Journal Article

Effect of the beta-diketones diferuloylmethane (curcumin) and dibenzoylmethane on rat mammary DNA adducts and tumors induced by 7,12-dimethylbenz[a]anthracene.

K Singletary, C MacDonald, M Iovinelli, C Fisher and M Wallig

in Carcinogenesis

Volume 19, issue 6, pages 1039-1043
Published in print June 1998 | ISSN: 0143-3334
Published online June 1998 | e-ISSN: 1460-2180 | DOI: http://dx.doi.org/10.1093/carcin/19.6.1039
Effect of the beta-diketones diferuloylmethane (curcumin) and dibenzoylmethane on rat mammary DNA adducts and tumors induced by 7,12-dimethylbenz[a]anthracene.

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Curcumin is a beta-diketone constituent of the spice turmeric that possesses anticarcinogenic properties in several animal models. The present studies were conducted in order to identify beta-diketones structurally-related to curcumin that would be effective dietary blocking agents toward the initiation stage of 7,12-dimethylbenz[a]anthracene (DMBA)-induced rat mammary carcinogenesis. Of the beta-diketone compounds initially screened for their capacity to induce quinone-reductase (QR) activity in wild-type Hepa1c1c7 cells and a mutant subclone, curcumin (diferuloylmethane) and dibenzoylmethane were most effective. However, when added to semipurified diets fed to female rats, dibenzoylmethane (1%), but not curcumin (1%), was effective in inhibiting in vivo mammary DMBA-DNA adduct formation. This inhibitory effect on mammary adduct formation was associated with a significant increase in liver activities of glutathione S-transferase, QR and 7-ethoxyresorufin-O-deethylase activities. Female rats provided diets supplemented with dibenzoylmethane at 0.1, 0.5 and 1.0% for 14 days prior to dosing with DMBA exhibited a significant decrease in mammary tumor development, compared with controls. However, tumor development for animals fed diets containing 1.0% curcumin was not different from that of controls. Therefore, dibenzoylmethane, and possibly other structurally-related beta-diketones, warrant examination as breast cancer chemopreventative blocking agents.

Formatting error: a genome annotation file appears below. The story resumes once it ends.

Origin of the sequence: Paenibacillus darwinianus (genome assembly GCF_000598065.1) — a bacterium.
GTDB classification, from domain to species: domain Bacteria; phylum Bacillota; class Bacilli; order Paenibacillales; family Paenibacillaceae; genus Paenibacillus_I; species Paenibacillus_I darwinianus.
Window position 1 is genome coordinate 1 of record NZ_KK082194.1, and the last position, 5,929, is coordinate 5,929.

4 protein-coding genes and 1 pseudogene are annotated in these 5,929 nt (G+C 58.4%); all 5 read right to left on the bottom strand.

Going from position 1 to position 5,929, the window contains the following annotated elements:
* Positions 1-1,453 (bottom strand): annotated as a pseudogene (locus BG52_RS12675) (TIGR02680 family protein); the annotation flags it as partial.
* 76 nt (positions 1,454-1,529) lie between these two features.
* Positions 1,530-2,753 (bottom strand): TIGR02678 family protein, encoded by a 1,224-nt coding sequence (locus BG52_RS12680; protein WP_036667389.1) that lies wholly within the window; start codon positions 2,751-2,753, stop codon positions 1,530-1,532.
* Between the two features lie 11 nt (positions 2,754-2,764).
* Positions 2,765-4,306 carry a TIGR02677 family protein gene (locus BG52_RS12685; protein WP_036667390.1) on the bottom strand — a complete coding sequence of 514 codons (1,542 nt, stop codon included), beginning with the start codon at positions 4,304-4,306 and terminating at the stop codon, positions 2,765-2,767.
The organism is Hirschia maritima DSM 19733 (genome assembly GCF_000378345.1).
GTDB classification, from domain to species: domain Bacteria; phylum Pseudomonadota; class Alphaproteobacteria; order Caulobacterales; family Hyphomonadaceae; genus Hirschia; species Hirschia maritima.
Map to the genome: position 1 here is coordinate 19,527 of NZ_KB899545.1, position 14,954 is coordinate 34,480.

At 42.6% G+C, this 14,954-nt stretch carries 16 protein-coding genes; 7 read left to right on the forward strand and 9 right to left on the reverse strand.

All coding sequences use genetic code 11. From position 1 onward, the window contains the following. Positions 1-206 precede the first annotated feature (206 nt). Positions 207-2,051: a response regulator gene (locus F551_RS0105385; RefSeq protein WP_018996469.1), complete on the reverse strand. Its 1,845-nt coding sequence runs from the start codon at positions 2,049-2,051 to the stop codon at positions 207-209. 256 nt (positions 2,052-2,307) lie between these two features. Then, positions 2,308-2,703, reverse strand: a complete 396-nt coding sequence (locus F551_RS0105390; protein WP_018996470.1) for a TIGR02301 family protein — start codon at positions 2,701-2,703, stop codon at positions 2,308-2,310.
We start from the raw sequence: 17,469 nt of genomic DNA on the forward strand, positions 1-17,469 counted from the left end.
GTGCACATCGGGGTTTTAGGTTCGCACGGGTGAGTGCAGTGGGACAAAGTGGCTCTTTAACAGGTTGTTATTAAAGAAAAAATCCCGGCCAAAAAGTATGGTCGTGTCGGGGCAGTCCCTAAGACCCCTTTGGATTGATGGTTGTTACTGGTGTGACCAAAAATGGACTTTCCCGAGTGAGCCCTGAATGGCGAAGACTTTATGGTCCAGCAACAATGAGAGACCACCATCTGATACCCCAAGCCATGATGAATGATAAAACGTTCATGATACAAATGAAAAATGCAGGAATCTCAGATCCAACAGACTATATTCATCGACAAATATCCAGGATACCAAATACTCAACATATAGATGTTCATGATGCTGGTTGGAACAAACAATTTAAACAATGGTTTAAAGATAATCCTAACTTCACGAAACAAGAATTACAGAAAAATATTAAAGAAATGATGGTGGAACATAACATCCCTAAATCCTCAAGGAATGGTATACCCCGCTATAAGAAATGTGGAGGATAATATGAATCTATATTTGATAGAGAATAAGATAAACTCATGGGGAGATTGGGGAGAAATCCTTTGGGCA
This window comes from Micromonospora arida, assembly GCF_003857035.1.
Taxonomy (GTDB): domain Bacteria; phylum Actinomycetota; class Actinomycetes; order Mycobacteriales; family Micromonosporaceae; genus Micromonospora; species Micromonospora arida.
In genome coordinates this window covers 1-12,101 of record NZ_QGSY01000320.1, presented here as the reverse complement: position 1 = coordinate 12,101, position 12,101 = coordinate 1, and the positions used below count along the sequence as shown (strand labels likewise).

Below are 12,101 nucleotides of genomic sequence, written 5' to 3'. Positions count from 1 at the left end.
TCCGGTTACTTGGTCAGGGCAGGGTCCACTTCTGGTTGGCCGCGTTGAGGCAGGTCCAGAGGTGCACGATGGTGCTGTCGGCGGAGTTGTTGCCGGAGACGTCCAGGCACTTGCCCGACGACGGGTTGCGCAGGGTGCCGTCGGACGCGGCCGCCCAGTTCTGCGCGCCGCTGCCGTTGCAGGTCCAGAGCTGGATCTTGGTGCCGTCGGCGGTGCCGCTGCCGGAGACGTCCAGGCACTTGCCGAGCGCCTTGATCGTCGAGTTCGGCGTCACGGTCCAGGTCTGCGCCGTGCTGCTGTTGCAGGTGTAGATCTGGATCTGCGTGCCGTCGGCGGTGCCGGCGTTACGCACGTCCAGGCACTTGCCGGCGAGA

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Subjects: Clinical Cytogenetics and Molecular Genetics

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